Fintech firm Circle is to set up shop in Bermuda with the creation of more than 30 new jobs in the next two years.
And the US-based firm said its Bermuda operation would be the springboard for a worldwide drive to secure a major chunk of a global crypto market expected to reach “hundreds of millions” of customers in the near future.
The roles the company will offer will be in areas including general management, risk, compliance, trading and customer operations.
Jeremy Allaire, the Circle CEO, said: “As it goes global, with more opportunities around the world, we wanted to find a country we could headquarter in.
“We wanted to find a country that had very clear policy and regulations and there are very few countries like that.
“We wanted to see policies and regulations that addressed the full scope of digital assets for delivery of different kinds of products.”
Mr Allaire has a strong technology background. His first company, Allaire Corp, pioneered the web application development platform, and was acquired by Macromedia. He became CTO and helped transform Flash into a platform for video and rich applications. Flash has became one of the most widely adopted pieces of software in computing.
The Circle International Bermuda entity will service non-US customers, with the company planning to roll out new crypto asset listings, advanced trading products and other innovations in the coming months.
Circle said in a statement: “Unfortunately, because of US regulatory limitations, we will not be able to offer many of these new services to US persons for now.
“However, we’re committed to serving US customers as best we can despite the constraints. We will also continue to advocate for changes to US policy and regulations so the US economy is not left behind by opportunities created from digital-asset and crypto innovation.”
Speaking to The Royal Gazette, Mr Allaire said he and Sean Neville, the president of Circle, met David Burt, the Premier, at the annual international summit held in Davos, Switzerland each year and he had made a “convincing” case for the firm, which has operations in the US, UK, Ireland and Hong Kong, to set up a business in Bermuda.
He added: “Mr Burt made a convincing case that the framework Bermuda was putting in place was attractive.”
Mr Allaire said the firm found that Bermuda had the most “thoughtful, progressive and comprehensive national policies in the world”.
He added: “To build international opportunities, we want to be somewhere there is a base of talent that has experience in risk and compliance and similar areas.”
Mr Allaire said the island’s experience in traditional businesses like reinsurance, banking and fund management was a major draw for Circle.
He added: “That demonstrated to us there is a lot of talent that wants to move into the future of finance, which will increasingly be built on this kind of technology.”
Circle raised more $110 million in May to create an Ethereum coin backed by the US dollar, called USD Coin.
The firm also raised more than $135 million in venture capital between 2013 and 2016, including $50 million led by investment giants Goldman Sachs.
Mr Neville predicted that the Bermuda operation would grow as cryptocurrency gained global traction.
He said: “We believe very strongly in the power of digital and crypto assets to do something powerful in the world.”
Mr Allaire added that “tens of millions” of people used cryptocurrency and digital assets at present, but that it was predicted that number would grow to hundreds of millions over the next two years.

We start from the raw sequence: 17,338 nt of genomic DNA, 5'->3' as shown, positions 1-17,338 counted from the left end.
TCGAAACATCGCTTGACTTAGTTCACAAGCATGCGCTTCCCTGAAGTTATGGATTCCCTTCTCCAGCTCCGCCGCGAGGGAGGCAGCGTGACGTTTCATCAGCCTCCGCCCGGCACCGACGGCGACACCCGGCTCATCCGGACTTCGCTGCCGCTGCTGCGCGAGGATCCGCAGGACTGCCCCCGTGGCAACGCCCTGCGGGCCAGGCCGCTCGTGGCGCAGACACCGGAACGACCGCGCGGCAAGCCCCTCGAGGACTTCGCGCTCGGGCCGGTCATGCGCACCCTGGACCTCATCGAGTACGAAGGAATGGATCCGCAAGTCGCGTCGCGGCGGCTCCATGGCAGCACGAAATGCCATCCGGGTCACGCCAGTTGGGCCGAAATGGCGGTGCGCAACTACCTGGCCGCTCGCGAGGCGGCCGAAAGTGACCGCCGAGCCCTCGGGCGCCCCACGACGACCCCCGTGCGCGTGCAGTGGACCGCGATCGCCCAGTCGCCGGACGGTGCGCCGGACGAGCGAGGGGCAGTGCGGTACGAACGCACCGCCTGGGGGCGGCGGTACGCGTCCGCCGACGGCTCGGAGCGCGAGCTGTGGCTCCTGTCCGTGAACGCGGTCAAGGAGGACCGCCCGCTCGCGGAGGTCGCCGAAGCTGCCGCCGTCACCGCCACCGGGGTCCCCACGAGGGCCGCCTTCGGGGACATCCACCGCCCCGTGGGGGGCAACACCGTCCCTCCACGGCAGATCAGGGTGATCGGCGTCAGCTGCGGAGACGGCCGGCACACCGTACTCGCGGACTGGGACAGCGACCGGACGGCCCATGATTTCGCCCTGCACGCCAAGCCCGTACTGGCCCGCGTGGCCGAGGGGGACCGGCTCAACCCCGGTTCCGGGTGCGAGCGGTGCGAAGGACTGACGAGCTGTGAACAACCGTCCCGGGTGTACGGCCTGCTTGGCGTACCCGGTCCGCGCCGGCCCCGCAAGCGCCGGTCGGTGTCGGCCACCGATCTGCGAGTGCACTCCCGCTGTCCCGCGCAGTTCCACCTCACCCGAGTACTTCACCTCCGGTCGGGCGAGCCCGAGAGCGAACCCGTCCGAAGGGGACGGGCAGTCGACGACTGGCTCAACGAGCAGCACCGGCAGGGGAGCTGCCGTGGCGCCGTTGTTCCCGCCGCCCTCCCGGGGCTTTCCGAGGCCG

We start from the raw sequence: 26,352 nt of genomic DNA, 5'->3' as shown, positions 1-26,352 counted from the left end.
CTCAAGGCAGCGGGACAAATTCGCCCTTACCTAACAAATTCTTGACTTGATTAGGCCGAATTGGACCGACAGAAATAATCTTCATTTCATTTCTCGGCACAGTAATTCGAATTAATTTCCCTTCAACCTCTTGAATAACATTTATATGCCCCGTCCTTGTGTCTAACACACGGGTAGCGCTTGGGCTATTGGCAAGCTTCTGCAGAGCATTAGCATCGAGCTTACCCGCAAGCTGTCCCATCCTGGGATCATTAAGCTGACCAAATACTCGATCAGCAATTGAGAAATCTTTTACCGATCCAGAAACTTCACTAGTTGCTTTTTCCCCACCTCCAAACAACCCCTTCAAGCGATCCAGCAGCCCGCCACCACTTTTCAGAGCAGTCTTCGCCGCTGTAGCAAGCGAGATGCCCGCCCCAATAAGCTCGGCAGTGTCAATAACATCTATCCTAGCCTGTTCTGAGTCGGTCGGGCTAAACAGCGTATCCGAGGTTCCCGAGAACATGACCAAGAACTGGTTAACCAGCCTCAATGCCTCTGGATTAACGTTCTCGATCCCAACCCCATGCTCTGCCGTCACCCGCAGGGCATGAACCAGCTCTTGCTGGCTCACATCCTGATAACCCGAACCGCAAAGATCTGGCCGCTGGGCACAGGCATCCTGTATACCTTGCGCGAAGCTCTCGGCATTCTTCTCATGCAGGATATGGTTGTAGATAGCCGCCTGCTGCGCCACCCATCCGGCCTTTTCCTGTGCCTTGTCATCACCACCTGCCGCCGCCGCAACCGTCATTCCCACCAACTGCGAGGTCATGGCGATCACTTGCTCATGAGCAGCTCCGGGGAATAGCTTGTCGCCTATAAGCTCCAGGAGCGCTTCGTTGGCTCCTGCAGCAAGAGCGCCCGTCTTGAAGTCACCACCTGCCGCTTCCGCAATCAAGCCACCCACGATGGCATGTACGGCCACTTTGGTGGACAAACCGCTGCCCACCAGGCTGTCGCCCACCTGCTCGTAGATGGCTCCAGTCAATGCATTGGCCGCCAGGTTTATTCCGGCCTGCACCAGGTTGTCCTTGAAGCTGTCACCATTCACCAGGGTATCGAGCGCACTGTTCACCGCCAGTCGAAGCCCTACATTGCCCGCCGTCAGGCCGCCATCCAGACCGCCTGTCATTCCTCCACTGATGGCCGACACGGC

He said: “Our ambition is to build retail consumer products and services and institutional products and services.
“With Bermuda becoming the headquarters for the delivery of international products and services, the growth of people employed here would correlate with the growth in the market we expect.”
Circle was the first major crypto-finance firm to get a full licence under the Digital Assets Business Act 2018, which came into force last September.
A spokesman for Circle said: “Bermuda’s pioneering approach is the kind of regulatory framework we’ve long advocated to unleash growth in the crypto industry.
“Moreover, we’ve witnessed first hand that the Bermuda Government is prepared to iterate and evolve new regulatory rules alongside the pace of technical innovation in the crypto and blockchain field.”
Denis Pitcher, the chief adviser on financial technology to the Cabinet Office, said: “Circle is the right kind of business for Bermuda — they’re really a good fit with what we’re looking to attract.”
He added the Government was “working hard” to attract similar businesses prepared to help put Bermuda at the forefront of “the future of what you can do with this technology when it’s applied to finance”.
Mr Pitcher said the island would not compromise its reputation or the tough regulations it applied to other sectors of the business world in Bermuda.
He added: “It’s about recognising what fits us as a jurisdiction ... but we want to be progressive and make changes that make sense.”
Circle’s products include Circle Pay, which allows people to transfer money to contacts across borders and in different currencies. Circle Invest allows people to buy a range of cryptocurrencies directly from their phone.
Yesterday Mr Burt hosted a press conference with Circle representatives to talk about the company’s plans.
Circle stated that in the course of choosing a domicile, they had worked closely with Mr Burt, other government officials and the Bermuda Monetary Authority.
“We’ve been deeply impressed by their embrace of the digital-asset industry and their deep knowledge of our sector,” the company said.
In addition to Goldman Sachs, Circle has been backed by venture capital from investors including IDG Capital Partners, Breyer Capital, Accel Partners, General Catalyst Partners, Baidu, CICC Alpha, EverBright, WangXiang and CreditEase.